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Sunday, 10 July 2011 08:24

Real Estate Investment Trusts in Taiwan began with work on the Real Estate Securitization Law in 2002 and it passed 23rd July 2003. Businesses or financial institutions can set up trusts to own and operate real estate properties. They can be private or public. The first one got started in 2004 and was listed on the Taiwan Stock Exchange on 10th March 2005. Minimum initial capital ranges from NT$300m to NT$2bn depending on the scope of their plan. After funds are raised in the Initial Public Offering, they're used to buy properties with stable incomes from rent. They're prohibited from buying properties without that stable rental income. The trustee, which must be a publicly listed company, can manage the properties or hire an outside management company. They are in effect closed end funds for real estate investment, because after the IPO they cannot raise funds by selling additional shares. The REIT must pays out at least 90% net income annually in return for paying no income taxes. REIT shareholders pay the smallest rate of taxes on the dividends, 10%, and that is withheld from the dividend payment. 10% is the rate of taxes the individual investor must pay on the dividends from REITs they receive. This is true no matter what their ordinary marginal tax rate is. At least 75% of the trust's assets must be in real estate assets. REITs can invest up to 20% of their assets in short term commercial paper, bank deposits, government bonds and such. The trustee may borrow up to 35% of the net value of the trust's assets. There should be at least 50 unit holders, a unit holder may now own over 50% of the REIT's units unless they are independent professional investors.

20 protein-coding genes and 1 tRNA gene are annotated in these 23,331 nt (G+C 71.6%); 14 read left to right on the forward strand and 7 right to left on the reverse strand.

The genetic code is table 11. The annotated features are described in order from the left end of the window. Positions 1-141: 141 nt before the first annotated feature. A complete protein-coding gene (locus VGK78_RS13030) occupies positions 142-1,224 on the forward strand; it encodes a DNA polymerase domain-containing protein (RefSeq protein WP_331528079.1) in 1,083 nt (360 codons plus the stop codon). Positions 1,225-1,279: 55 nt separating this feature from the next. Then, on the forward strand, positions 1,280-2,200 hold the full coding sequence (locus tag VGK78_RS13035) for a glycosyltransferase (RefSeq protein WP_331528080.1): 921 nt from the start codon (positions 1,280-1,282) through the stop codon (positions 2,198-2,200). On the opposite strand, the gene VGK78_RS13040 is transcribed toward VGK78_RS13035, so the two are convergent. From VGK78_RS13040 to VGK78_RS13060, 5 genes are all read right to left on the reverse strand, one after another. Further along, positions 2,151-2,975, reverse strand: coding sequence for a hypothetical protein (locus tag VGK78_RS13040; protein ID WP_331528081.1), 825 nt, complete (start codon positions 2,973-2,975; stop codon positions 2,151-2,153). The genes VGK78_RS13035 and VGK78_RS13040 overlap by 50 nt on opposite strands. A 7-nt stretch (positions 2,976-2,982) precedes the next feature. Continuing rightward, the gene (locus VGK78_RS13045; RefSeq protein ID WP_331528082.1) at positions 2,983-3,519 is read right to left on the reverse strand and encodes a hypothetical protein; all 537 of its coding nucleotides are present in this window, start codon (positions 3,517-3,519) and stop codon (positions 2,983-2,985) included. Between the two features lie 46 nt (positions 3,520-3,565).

In Taiwan, the Real Estate Securitisation Act (RESA) came into effect in 2003 and was last amended in 2009. Fubon No. 1 was the first Taiwanese REIT (T-REIT), which was established on March 2003 and listed on the Taiwanese Stock Exchange (TWSE) on July 2006. To date, a total of eight T-REITs have been launched and floated on the TWSE. However, two T-REITs have been delisted since 2011 (i.e. Trident REIT and Kee Tai REIT). Table 0.12 shows the market break-up of the current T-REITs as of June 2012. There were six currently listed T-REITs with a total market capitalisation of US$2.4 million, accounting for 2.5% of the Asian REIT market. This saw Taiwan having the second smallest REIT market in Asia (#6/7 market), above only South Korea. Among the 6 T-REITs, 4 of them invested in the diversified property sector, representing 73% total market capitalisation, while the other 2 invested in offices, accounting for the remaining 27% of the T-REIT market capitalization. All of the currently listed T-REITs were launched prior to May 2007; no new T-REITs have been launched subsequently as of June 2012. T-REITs have relatively small capitalisation, averaging US$415 million and small property portfolios ranging from 3 to 6 properties.

Source: Prof. Alex Anh Khoi Pham - University of Western Sydney: The Development of REIT Markets in Asia (1/1/2014) - Link.

 

 

Last Updated on Friday, 14 March 2014 06:55